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Hearing Disorders Flashcards
Terms in this set (163)
Define: Hearing impaired
Generic umbrella term for all degrees, types, and severities of hearing loss
Define: Hard of hearing
Hearing impairment ranges from slight (15dB loss) to severe (90 dB loss)
Greater than 90 dB hearing loss, cannot hear conversational speech under normal circumstances
Define: Minimal hearing loss
15-25 dB loss
Define: Mild hearing loss
25-40 dB loss
Define: Moderate hearing loss
40-55 dB loss
Define: moderate-severe hearing loss
55-70 dB loss
Define: severe hearing loss
70-90 dB loss
Define: profound hearing loss
90-110 dB loss
Define: Exogenous hearing loss
Non-organic cause of hearing loss
Define: Endogenous hearing loss
Genetic/hereditary cause of hearing loss
-X linked genes
Define: Congenital hearing loss
Present at birth
Can be endogenous (genetic) or exogenous (anoxia during pregnancy, rubella)
Define: Acquired hearing loss
Not present at birth
Endogenous conditions may not be noticeable until some time after birth
Define: Sudden hearing loss
Rapid onset hearing loss
-May have been progressive but is suddenly more noticeable
-May be caused by trauma
Define: Progressive hearing loss
Slow onset of hearing loss
Ex: presbycusis (age-related hearing loss)
Define: Pre-lingual hearing loss
Hearing loss occurs before onset of language
Congenital or acquired causes hearing loss before age 3-5
Define: Post-lingual hearing loss
Hearing loss occurs after development of language
Loss occurs after age 5-10
Child has enough hearing prior to loss to develop good speech and language
What is the difference between "deaf/Deaf" and "deafened"?
Deafened is when hearing loss occurs after completion of education
What is the anatomical location of disorder in cases of conductive hearing loss?
Outer ear and/or middle ear
What is the anatomical location of disorder in cases of sensorineural hearing loss?
Inner ear, Cranial nerve VIII
What is the anatomical location of disorder in cases of central auditory processing disorder?
Central auditory system
What is the anatomical location of disorder in cases of mixed hearing loss?
Outer ear/middle ear, and/or inner ear/CNXIII, and/or central auditory system
What is the anatomical location of peripheral hearing loss?
Outer ear, middle ear
What is the anatomical location of cochlear and retrocochlear hearing loss?
Cochlear: In the cochlea.
Retrocochlear: CNXII or central auditory system
Conductive hearing loss: What is the cause, where is the location of disorder, is it temporary/permanent, what are potential treatments?
Caused by anything that affects the conduction of sound from the environment to the inner ear.
Location: outer ear or middle ear
Most cases are temporary, some can be permanent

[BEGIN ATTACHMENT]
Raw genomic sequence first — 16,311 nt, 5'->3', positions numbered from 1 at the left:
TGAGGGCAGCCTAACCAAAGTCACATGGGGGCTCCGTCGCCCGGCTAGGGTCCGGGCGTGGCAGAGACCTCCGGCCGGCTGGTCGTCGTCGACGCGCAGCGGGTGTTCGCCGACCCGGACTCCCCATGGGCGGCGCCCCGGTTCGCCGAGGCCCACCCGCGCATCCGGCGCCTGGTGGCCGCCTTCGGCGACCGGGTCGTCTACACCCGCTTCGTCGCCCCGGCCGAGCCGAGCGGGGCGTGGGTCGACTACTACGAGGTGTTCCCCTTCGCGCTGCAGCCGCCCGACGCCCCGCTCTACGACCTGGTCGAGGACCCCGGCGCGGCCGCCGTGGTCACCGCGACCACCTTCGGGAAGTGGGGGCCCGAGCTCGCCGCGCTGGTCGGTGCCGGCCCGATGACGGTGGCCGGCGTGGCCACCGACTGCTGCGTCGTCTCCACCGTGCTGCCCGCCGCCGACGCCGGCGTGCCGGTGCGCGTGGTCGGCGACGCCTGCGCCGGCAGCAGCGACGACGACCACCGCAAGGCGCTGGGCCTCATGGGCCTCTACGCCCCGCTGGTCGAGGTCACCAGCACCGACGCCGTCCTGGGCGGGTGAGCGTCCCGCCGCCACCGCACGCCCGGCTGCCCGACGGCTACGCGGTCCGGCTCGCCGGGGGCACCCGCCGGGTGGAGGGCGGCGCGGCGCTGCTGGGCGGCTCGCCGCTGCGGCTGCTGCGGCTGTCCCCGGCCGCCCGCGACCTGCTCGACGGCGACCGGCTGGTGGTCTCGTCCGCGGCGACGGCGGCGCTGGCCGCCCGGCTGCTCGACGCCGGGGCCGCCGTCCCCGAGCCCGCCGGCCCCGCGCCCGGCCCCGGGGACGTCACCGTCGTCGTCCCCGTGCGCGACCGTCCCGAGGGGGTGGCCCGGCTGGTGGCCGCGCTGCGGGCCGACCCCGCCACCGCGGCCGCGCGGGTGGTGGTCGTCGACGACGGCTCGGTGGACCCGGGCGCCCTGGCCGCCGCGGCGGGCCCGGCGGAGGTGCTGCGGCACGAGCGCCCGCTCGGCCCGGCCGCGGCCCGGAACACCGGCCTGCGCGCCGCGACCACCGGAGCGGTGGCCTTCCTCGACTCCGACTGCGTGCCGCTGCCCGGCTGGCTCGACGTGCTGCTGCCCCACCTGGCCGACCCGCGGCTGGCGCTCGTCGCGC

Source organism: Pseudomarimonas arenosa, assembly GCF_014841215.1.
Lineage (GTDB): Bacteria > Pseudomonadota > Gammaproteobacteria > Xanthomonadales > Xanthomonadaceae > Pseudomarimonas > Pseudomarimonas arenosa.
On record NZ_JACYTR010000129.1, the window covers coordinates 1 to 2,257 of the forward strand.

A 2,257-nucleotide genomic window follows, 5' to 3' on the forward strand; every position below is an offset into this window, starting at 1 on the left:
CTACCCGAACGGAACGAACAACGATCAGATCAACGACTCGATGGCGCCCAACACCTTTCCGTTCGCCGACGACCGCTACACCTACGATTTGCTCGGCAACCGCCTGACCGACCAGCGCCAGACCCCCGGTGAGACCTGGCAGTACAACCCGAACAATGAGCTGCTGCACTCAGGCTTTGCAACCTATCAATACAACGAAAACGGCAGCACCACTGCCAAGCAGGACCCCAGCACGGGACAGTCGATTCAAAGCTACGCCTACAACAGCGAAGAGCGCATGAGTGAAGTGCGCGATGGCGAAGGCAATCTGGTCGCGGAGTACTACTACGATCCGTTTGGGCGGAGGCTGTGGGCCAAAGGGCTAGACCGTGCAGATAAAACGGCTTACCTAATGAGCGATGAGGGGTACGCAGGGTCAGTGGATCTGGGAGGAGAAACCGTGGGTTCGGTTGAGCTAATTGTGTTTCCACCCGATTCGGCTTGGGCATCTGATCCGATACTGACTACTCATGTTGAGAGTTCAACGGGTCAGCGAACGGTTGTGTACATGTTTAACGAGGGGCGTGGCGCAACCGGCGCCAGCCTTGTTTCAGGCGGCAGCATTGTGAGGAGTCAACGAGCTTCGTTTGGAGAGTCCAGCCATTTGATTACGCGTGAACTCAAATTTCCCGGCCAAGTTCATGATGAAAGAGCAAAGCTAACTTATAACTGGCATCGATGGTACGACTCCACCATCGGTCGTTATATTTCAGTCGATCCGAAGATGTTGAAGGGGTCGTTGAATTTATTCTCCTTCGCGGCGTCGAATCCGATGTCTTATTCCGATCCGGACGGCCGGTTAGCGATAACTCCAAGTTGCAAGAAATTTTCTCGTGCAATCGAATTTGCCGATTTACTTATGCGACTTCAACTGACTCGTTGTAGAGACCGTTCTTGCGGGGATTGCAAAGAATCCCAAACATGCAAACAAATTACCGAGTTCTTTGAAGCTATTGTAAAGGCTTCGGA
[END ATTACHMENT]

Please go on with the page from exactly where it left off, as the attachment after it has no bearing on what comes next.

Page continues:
Often treatable with surgery or medication
Sensorineural hearing loss: What is the cause, where is the location of disorder, is it temporary/permanent, what are potential treatments?
Caused by anything that prevents the cochlea, CNXII, or central auditory system from sensing/sending auditory information.
Location: Cochlea, CNXII, or central auditory system
Symptoms: Sound is not loud enough or clear enough, high frequencies affected more than low frequencies, conversational understanding is affected.
Most cases are permanent and not treatable
Mixed hearing loss: What is the cause, where is the location of disorder, is it temporary/permanent, what are potential treatments?
Caused by anything that affects the auditory pathway from the outer ear to the central auditory system.
Can be temporary or permanent
Central hearing loss (Auditory processing disorder)
What are the causes, what are the symptoms, what are the functional problems affecting hearing?
Caused by a problem at the brainstem or in cortical areas.
Cochlea receives information, but processing the information takes too long so context/clarity/understanding is poor.
Peripheral hearing sensitivity is normal
Psuedohypacusis/functional/nonorganic hearing loss
No hearing loss, erroneous report of hearing loss, exaggerated hearing loss
Patient may be trying to get attention, having an unconscious reaction, or have an unidentifiable etiology
dB level range of normal speech sounds
frequency range of normal speech sounds
Specifically, how is incoming sound affected by a conductive hearing loss?
Conductive hearing loss causes a decrease in loudness
Specifically, how is incoming sound affected by a sensorineural hearing loss?
Sensorineural hearing loss causes a distortion or decrease in clarity of sound, and may also cause a decrease in loudness
What are three acquired causes of Outer Ear Disorders?
2. Otitis Externa
3. Obstruction of OE
What are the common causes of trauma to the outer ear?
People sticking foreign objects in their ear, poorly performed medical procedures (cerumenectomy). Less common is barotrauma or acoustic trauma.
True/False: Trauma to outer ear can cause more serious problems if other areas of the ear become affected
True/False: Blood, clots, scabs, and wax can prevent identification of exact location of injury to outer ear
What is the most common acquired disorder affecting the outer ear?
Define: Otitis media, describe 4 classifications
inflammation of skin of outer ear caused by variety of factors
Chronic: long term
diffuse: over a large area
localized: specific/small area
Whitish, watery secretions and discharge
Describe 4 symptoms of otitis externa
Otorrhea: whitish/watery secretions/discharge
Acute localized otitis externa - describe 2 causes and 4 symptoms
Can be caused by staph infection or allergic reaction to something in ear
Furunculosis: small boil-like eruptions
Bullous myringitis: blebs on tympanum filled with fluid